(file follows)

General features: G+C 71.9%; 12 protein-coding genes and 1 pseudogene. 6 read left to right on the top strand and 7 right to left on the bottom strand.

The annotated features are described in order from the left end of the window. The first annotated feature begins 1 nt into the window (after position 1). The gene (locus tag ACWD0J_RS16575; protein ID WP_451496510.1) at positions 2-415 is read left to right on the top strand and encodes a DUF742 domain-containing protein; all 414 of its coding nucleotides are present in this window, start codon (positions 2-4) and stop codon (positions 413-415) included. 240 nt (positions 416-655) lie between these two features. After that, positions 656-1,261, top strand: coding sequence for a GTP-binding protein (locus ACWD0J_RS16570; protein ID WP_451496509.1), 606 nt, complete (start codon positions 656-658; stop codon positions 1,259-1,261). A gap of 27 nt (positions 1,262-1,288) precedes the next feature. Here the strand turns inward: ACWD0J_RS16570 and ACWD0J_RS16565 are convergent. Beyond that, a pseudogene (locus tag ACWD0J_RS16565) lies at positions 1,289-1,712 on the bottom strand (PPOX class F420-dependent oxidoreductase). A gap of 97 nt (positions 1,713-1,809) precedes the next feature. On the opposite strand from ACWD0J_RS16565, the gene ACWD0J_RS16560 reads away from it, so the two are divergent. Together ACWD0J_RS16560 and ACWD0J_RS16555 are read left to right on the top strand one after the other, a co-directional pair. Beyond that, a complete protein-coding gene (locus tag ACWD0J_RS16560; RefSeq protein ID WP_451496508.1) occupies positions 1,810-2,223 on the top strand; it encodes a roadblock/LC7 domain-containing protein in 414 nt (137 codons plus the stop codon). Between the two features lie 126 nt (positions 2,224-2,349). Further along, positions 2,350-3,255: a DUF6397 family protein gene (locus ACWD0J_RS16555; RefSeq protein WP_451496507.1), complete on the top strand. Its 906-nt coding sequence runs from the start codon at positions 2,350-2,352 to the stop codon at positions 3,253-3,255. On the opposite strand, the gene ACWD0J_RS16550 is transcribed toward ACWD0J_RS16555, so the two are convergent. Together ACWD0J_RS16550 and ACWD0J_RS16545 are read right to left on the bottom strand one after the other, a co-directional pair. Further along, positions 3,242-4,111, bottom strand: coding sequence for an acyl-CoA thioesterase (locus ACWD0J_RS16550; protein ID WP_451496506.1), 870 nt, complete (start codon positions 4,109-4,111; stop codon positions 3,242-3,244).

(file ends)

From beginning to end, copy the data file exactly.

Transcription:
General features: G+C 71.9%; 12 protein-coding genes and 1 pseudogene. 6 read left to right on the top strand and 7 right to left on the bottom strand.

The annotated features are described in order from the left end of the window. The first annotated feature begins 1 nt into the window (after position 1). The gene (locus tag ACWD0J_RS16575; protein ID WP_451496510.1) at positions 2-415 is read left to right on the top strand and encodes a DUF742 domain-containing protein; all 414 of its coding nucleotides are present in this window, start codon (positions 2-4) and stop codon (positions 413-415) included. 240 nt (positions 416-655) lie between these two features. After that, positions 656-1,261, top strand: coding sequence for a GTP-binding protein (locus ACWD0J_RS16570; protein ID WP_451496509.1), 606 nt, complete (start codon positions 656-658; stop codon positions 1,259-1,261). A gap of 27 nt (positions 1,262-1,288) precedes the next feature. Here the strand turns inward: ACWD0J_RS16570 and ACWD0J_RS16565 are convergent. Beyond that, a pseudogene (locus tag ACWD0J_RS16565) lies at positions 1,289-1,712 on the bottom strand (PPOX class F420-dependent oxidoreductase). A gap of 97 nt (positions 1,713-1,809) precedes the next feature. On the opposite strand from ACWD0J_RS16565, the gene ACWD0J_RS16560 reads away from it, so the two are divergent. Together ACWD0J_RS16560 and ACWD0J_RS16555 are read left to right on the top strand one after the other, a co-directional pair. Beyond that, a complete protein-coding gene (locus tag ACWD0J_RS16560; RefSeq protein ID WP_451496508.1) occupies positions 1,810-2,223 on the top strand; it encodes a roadblock/LC7 domain-containing protein in 414 nt (137 codons plus the stop codon). Between the two features lie 126 nt (positions 2,224-2,349). Further along, positions 2,350-3,255: a DUF6397 family protein gene (locus ACWD0J_RS16555; RefSeq protein WP_451496507.1), complete on the top strand. Its 906-nt coding sequence runs from the start codon at positions 2,350-2,352 to the stop codon at positions 3,253-3,255. On the opposite strand, the gene ACWD0J_RS16550 is transcribed toward ACWD0J_RS16555, so the two are convergent. Together ACWD0J_RS16550 and ACWD0J_RS16545 are read right to left on the bottom strand one after the other, a co-directional pair. Further along, positions 3,242-4,111, bottom strand: coding sequence for an acyl-CoA thioesterase (locus ACWD0J_RS16550; protein ID WP_451496506.1), 870 nt, complete (start codon positions 4,109-4,111; stop codon positions 3,242-3,244).